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D'var Torah by Dr. Kalman Stein, Head of School

Dr. Kalman Stein, Head of School

Dear Hebrew Academy Community: 

I think most of us agree that allowing guilt to be both a major preoccupation and the significant motivator of our actions is not a prescription for a healthy life. But is there room for some form of guilt in the wholesome religious life of an observant Jew?

I once asked a student if he had put on Tefillin on Sunday morning. He very candidly responded that he was often too lazy to put on his Tefillin or to pray. My initial reaction was one of which the Berditchiver Rebbie would have been proud. The Berditchiver was famous for always judging his fellow Jews in the most positive way. It is told that he once encountered a Jew smoking a cigarette on Shabbat: “Surely you don’t realize that today is Shabbat.” “No, I know what day it is.” “Then surely you’ve forgotten that it is forbidden to smoke on Shabbat.” “No, I do know that.” Whereupon the Berditchiver turned to God and said, “Master of the Universe, see the greatness of Your people: They always tell the truth.” And that was my initial reaction. I went to a yeshiva high school which naively assumed that all of the boys would pray before arriving for school for classes. I don’t know whether that assumption was valid for most of my schoolmates. It unfortunately was not valid from me. I only put on Tefillin on mornings when I was afraid my parents would notice if I hadn’t. But if my Rebbie had asked me if I had put on Tefillin that morning, there is not even a remote possibility that I would have admitted that I had not done so. I would have been too embarrassed. So when my student admitted that he often did not put on Tefillin my initial reaction was positive: How refreshing was his honesty; how wonderful that he would candidly tell the principal of his yeshiva that he often just blew off this religious obligation. How terrific was it that he felt comfortable enough with me that he could admit this and not fear that he’d be berated!

But as I thought about it I began to reconsider. Honesty is great and as a school administrator it was lovely that students trusted me sufficiently to be honest with me. But did this honesty not demonstrate that he was not at all embarrassed; that he had chosen not to obey one of God’s commandments and did not feel at all badly or guilty about it?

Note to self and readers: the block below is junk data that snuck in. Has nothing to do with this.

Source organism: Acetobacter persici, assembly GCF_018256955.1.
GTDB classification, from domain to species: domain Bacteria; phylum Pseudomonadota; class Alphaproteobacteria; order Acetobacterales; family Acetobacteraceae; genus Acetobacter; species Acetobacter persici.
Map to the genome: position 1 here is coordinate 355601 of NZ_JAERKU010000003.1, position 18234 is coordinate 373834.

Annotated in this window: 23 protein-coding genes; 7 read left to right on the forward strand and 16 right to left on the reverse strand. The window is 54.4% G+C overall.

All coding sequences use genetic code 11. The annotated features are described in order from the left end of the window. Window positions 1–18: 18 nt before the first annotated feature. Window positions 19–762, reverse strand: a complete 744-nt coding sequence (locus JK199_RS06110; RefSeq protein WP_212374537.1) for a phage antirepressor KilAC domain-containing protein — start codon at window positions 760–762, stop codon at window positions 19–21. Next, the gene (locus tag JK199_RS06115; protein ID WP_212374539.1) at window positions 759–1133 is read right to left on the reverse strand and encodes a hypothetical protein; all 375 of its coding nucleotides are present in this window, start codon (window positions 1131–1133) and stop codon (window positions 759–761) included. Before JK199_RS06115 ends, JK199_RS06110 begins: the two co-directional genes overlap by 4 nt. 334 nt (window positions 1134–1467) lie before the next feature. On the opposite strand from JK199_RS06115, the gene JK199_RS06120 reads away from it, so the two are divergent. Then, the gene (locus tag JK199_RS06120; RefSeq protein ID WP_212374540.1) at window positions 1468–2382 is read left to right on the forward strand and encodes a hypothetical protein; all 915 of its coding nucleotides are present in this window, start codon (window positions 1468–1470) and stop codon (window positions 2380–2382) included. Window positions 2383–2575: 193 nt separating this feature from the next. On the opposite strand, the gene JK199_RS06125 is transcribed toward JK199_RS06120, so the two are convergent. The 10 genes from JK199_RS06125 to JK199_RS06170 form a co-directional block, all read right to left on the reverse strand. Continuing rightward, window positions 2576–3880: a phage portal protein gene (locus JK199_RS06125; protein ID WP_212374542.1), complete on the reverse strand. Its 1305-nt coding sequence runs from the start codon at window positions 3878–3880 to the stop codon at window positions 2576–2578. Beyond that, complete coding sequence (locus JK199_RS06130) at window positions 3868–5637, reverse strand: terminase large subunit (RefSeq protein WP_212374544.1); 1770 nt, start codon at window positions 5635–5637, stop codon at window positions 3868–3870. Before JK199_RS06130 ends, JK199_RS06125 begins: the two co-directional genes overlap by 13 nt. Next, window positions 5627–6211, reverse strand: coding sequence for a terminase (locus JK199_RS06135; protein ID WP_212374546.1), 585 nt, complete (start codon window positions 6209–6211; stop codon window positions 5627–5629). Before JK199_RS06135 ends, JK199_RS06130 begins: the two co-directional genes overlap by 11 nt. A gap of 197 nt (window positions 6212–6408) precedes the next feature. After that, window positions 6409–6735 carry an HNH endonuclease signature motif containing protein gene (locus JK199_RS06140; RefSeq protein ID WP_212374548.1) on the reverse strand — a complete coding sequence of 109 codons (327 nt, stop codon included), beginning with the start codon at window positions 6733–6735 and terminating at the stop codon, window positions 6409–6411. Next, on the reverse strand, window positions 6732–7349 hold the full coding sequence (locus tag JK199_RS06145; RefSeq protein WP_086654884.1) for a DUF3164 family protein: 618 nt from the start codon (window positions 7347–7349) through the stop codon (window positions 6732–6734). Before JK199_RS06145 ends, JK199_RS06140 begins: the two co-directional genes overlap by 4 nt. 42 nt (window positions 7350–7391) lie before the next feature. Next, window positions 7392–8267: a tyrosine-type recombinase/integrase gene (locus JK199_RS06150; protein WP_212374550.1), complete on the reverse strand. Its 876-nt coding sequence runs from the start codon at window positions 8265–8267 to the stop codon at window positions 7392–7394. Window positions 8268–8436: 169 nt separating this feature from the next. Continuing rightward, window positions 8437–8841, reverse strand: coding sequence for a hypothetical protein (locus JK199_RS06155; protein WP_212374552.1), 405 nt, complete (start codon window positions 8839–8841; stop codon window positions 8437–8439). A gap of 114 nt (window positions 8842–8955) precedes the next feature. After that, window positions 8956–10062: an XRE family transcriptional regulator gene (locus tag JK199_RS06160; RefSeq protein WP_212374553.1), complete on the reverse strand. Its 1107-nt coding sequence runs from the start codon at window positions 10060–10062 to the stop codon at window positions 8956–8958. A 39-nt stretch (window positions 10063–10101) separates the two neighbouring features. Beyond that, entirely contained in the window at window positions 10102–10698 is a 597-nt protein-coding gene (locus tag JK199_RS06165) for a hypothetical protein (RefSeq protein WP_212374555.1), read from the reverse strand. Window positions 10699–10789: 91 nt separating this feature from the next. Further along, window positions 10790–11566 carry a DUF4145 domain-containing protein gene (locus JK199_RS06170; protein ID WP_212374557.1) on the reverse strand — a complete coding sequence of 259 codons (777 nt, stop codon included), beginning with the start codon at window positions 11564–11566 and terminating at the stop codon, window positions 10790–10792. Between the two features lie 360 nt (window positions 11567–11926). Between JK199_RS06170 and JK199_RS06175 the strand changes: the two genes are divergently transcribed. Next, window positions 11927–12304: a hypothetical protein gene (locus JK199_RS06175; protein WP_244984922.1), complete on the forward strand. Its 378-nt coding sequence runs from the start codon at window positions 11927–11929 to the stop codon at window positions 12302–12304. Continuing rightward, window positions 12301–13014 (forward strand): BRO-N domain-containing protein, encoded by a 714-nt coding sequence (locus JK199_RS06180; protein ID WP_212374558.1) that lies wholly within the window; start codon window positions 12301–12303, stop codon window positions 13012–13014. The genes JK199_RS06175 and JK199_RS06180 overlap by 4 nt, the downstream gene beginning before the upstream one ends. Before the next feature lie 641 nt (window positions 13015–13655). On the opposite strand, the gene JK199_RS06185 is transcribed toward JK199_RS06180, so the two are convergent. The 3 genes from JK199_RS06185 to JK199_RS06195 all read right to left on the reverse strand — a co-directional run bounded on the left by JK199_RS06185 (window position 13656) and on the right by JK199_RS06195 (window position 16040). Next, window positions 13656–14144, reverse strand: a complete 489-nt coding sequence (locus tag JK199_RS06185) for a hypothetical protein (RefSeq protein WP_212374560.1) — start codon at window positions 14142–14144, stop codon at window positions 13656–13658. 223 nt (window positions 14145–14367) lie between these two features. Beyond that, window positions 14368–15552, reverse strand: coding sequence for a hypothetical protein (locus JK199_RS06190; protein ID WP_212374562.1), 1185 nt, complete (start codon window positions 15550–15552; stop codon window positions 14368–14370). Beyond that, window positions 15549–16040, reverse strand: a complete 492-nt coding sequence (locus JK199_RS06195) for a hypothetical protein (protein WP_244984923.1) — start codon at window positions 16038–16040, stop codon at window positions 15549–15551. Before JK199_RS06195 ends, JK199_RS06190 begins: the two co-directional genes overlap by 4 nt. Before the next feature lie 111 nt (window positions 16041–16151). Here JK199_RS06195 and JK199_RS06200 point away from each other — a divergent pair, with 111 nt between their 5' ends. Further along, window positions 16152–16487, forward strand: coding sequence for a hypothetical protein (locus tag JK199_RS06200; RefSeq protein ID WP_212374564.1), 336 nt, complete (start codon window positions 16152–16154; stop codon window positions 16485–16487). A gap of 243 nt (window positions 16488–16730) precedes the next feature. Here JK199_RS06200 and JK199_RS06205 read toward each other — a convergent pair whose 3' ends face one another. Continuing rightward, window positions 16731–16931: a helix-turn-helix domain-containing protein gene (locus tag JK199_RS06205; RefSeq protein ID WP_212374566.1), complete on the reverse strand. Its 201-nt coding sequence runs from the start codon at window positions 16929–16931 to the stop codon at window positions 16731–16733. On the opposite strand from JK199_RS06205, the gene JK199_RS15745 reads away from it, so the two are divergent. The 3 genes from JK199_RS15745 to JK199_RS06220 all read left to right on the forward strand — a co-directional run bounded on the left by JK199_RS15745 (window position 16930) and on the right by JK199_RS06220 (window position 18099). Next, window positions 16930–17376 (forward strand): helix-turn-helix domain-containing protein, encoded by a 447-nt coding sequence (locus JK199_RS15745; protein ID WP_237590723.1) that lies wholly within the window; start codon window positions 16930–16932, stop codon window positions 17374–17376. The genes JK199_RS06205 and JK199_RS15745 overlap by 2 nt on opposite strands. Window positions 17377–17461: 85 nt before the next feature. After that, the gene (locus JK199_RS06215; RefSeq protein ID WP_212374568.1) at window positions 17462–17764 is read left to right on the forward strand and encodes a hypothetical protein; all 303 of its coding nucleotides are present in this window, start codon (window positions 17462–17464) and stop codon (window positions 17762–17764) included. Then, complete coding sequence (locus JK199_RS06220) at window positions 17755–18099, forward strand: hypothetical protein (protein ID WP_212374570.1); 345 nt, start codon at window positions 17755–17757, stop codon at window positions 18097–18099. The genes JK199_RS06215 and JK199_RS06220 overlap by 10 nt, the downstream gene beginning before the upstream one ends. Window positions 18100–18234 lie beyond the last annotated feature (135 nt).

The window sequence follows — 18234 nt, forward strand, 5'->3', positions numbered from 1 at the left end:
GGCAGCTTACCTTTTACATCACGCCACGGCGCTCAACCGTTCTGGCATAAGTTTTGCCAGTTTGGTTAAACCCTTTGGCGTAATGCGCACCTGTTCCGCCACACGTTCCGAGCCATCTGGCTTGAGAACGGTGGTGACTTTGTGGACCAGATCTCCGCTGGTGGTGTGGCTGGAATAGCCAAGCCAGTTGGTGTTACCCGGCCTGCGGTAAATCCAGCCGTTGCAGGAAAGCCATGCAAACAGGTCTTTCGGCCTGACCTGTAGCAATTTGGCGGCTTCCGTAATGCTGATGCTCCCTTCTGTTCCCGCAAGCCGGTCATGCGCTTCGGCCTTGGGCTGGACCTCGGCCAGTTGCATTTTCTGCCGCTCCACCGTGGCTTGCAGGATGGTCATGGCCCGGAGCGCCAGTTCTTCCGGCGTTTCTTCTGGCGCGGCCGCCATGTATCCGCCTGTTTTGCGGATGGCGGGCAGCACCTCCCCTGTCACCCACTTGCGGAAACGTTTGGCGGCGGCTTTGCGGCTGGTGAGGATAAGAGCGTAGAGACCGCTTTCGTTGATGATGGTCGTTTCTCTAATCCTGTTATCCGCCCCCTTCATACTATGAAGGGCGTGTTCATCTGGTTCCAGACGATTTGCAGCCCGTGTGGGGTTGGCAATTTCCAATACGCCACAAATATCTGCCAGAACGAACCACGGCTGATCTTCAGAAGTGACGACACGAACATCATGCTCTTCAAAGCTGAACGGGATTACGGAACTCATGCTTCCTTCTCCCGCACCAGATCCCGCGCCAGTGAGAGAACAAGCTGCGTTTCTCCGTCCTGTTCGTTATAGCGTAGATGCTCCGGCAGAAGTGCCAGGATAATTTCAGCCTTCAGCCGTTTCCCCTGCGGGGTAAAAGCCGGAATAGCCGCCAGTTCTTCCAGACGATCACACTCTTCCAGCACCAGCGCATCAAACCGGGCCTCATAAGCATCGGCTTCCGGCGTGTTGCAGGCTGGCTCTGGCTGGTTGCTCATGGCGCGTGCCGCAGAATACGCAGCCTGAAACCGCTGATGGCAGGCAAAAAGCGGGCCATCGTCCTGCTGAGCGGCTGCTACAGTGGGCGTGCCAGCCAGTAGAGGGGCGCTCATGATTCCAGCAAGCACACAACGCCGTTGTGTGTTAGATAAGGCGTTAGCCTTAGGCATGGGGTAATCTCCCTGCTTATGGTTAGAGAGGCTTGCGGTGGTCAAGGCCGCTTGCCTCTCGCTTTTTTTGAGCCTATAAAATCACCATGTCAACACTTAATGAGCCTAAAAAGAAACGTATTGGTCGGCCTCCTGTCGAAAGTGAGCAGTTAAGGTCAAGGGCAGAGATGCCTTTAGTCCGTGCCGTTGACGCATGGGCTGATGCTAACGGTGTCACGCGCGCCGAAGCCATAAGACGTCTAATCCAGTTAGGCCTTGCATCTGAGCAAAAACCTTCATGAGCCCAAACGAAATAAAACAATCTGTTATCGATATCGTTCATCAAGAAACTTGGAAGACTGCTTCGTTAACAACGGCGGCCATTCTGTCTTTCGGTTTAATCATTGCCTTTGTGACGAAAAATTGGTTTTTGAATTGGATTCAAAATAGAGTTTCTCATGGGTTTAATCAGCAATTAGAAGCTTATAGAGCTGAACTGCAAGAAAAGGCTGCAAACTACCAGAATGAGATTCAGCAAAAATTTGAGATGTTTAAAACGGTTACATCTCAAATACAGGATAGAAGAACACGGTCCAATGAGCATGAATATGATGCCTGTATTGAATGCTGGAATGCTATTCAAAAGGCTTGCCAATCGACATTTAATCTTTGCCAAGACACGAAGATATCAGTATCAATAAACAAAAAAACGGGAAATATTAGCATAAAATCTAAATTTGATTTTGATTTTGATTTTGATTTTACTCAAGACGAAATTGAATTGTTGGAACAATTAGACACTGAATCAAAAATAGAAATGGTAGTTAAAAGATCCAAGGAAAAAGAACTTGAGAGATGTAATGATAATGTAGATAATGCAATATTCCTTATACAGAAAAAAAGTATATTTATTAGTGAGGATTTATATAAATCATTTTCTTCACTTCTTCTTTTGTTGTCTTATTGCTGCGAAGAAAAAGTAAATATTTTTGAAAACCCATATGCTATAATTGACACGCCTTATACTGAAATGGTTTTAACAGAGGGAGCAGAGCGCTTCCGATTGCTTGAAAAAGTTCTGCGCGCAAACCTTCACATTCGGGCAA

A significant portion of Parashat Bechukotai is taken up by the Tokhakha, the long litany of all the terrible things that would befall the Jewish People if we ignore our religious obligations. Near the very end of the Tokhakha we read:

וזכרתי את בריתי יעקוב ואף את בריתי יצחק ואף את בריתי אברהם אזכר והארץ אזכר --
I will remember My covenant with Yaakov, My covenant with Yitzchak, and My covenant with Avraham, and I will remember the land (of Israel).

Most commentators view this Pasuk as a pause in the litany of punishments, as God’s assurance that despite all of our shortcomings the relationship between God, the Jewish People and the Land of Israel is eternal. The custom in many Shuls is to demonstrate our fear and discomfort with this list of punishments by reading it very quickly and almost in a monotone but to raise one’s voice for this Pasuk and to read it in the normal way. We then to go back to the low monotone for one more verse which returns to theme of punishment before concluding loudly with God’s promise of an eternal bond with Am Yisrael.

Some commentators, however, think that our Pasuk is, and should be read as, part of the chastisement. They argue that it makes no sense for the Torah to pause for one Pasuk and to then add just one more sentence about punishments before the uplifting conclusion. This Pasuk, they explain is equivalent to God wagging His finger at us and saying: “Don’t tell Me you aren’t aware of my expectations. I made them very clear to your father Yaakov, to your grandfather and to your great-grandfather, and I made it clear again when I gave you Eretz Yisrael. Don’t try to convince Me that you aren’t aware of My expectations.”

We all have our shortcomings. We all occasionally fall short of our religious obligations. While it is never “all right” to sin or to fail to perform a Mitzvah, it is understandable that at times we must acknowledge our human weakness and feel embarrassed and guilty—to ourselves and to God—about our faults. Ignoring Mitzvot without a shred of regret or guilt, without appreciating that Mitzvot are divine commands we are bound to obey, is very different. We do not want guilt to motivate our children (or us) to perform Mitzvot but perhaps it is appropriate if they (and we) do feel pangs of guilt and embarrassment when we choose not to obey the will of the Creator.

Shabbat Shalom,

Dr. Kalman Stein
Head of School

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